Connect to an IBM MQ server from Azure Logic Apps

The IBM MQ connector sends and retrieves messages stored in an IBM MQ server on premises or in Azure. This connector includes a Microsoft MQ client that communicates with a remote IBM MQ server across a TCP/IP network. This article provides a starter guide to use the MQ connector. You can start by browsing a single message on a queue and then try other actions.

The IBM MQ connector includes these actions but provides no triggers:

  • Browse a single message without deleting the message from the IBM MQ server.
  • Browse a batch of messages without deleting the messages from the IBM MQ server.
  • Receive a single message and delete the message from the IBM MQ server.
  • Receive a batch of messages and delete the messages from the IBM MQ server.
  • Send a single message to the IBM MQ server.

Here are the officially supported IBM WebSphere MQ versions:

  • MQ 7.5
  • MQ 8.0
  • MQ 9.0
  • MQ 9.1

Prerequisites

  • If you're using an on-premises MQ server, install the on-premises data gateway on a server within your network. The server where the on-premises data gateway is installed must also have .NET Framework 4.6 installed for the MQ connector to work.

    After you finish installing the gateway, you must also create a resource in Azure for the on-premises data gateway. For more information, see Set up the data gateway connection.

    If your MQ server is publicly available or available within Azure, you don't have to use the data gateway.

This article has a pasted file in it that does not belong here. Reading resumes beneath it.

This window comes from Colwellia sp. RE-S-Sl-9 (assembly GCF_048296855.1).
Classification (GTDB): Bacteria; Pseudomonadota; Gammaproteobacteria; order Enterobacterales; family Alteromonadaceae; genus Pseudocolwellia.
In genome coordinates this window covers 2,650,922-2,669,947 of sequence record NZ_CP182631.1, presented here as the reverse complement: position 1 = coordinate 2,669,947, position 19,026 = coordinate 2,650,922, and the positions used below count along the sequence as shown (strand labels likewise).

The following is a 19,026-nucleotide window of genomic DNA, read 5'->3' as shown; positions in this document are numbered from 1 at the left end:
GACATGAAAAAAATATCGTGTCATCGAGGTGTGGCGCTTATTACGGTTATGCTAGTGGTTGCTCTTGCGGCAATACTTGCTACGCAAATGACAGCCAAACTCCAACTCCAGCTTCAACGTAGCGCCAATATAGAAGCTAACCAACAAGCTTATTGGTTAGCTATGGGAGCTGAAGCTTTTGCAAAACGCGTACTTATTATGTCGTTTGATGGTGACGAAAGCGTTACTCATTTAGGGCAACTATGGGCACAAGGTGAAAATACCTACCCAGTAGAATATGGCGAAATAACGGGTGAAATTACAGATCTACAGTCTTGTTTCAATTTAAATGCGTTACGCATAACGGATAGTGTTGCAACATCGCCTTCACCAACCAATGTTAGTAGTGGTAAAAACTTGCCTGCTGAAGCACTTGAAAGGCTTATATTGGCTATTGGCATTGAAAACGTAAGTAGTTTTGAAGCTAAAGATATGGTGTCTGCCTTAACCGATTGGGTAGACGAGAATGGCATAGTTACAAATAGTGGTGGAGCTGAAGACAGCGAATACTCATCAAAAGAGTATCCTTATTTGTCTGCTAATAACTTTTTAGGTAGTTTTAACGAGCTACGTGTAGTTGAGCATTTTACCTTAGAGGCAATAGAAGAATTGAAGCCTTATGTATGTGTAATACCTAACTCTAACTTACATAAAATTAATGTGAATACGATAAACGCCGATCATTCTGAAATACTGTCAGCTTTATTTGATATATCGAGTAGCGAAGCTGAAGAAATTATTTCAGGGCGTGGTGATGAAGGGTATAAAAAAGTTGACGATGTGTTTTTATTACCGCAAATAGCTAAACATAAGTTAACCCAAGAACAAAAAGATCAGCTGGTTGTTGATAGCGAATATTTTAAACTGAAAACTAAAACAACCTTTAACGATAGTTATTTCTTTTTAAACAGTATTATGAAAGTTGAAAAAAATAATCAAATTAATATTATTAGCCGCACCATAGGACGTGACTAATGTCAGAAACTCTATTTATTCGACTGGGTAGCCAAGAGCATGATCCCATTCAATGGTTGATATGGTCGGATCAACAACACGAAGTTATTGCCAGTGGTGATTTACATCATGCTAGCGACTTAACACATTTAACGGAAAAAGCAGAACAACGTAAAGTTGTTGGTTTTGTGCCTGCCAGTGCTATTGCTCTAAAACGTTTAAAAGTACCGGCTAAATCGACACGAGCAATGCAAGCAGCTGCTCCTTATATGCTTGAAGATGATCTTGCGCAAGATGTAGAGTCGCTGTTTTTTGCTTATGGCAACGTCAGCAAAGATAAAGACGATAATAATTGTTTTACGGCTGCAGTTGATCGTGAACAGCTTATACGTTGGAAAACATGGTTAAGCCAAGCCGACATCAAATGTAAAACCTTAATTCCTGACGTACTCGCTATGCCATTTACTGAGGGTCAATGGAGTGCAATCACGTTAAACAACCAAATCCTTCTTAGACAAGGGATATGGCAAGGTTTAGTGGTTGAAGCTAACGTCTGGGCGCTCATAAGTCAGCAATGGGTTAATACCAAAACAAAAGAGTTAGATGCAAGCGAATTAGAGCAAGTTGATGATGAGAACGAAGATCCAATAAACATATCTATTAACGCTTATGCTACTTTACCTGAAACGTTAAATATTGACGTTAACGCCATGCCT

• The logic app where you want to add the MQ action. This logic app must use the same location as your on-premises data gateway connection and must already have a trigger that starts your workflow.

    The MQ connector doesn't have any triggers, so you must add a trigger to your logic app first. For example, you can use the Recurrence trigger. If you're new to logic apps, try this quickstart to create your first logic app.

Create MQ connection

If you don't already have an MQ connection when you add an MQ action, you're prompted to create the connection, for example:

Provide connection information

  1. If you're connecting to an on-premises MQ server, select Connect via on-premises data gateway.

  2. Provide the connection information for your MQ server.

    • For Server, you can enter the MQ server name, or enter the IP address followed by a colon and the port number.

    • To use Secure Sockets Layer (SSL), select Enable SSL?.

      The MQ connector currently supports only server authentication, not client authentication. For more information, see Connection and authentication problems.

  3. In the gateway section, follow these steps:

    1. From the Subscription list, select the Azure subscription associated with your Azure gateway resource.

    2. From the Connection Gateway list, select the Azure gateway resource that you want to use.

  4. When you're done, select Create.

Connection and authentication problems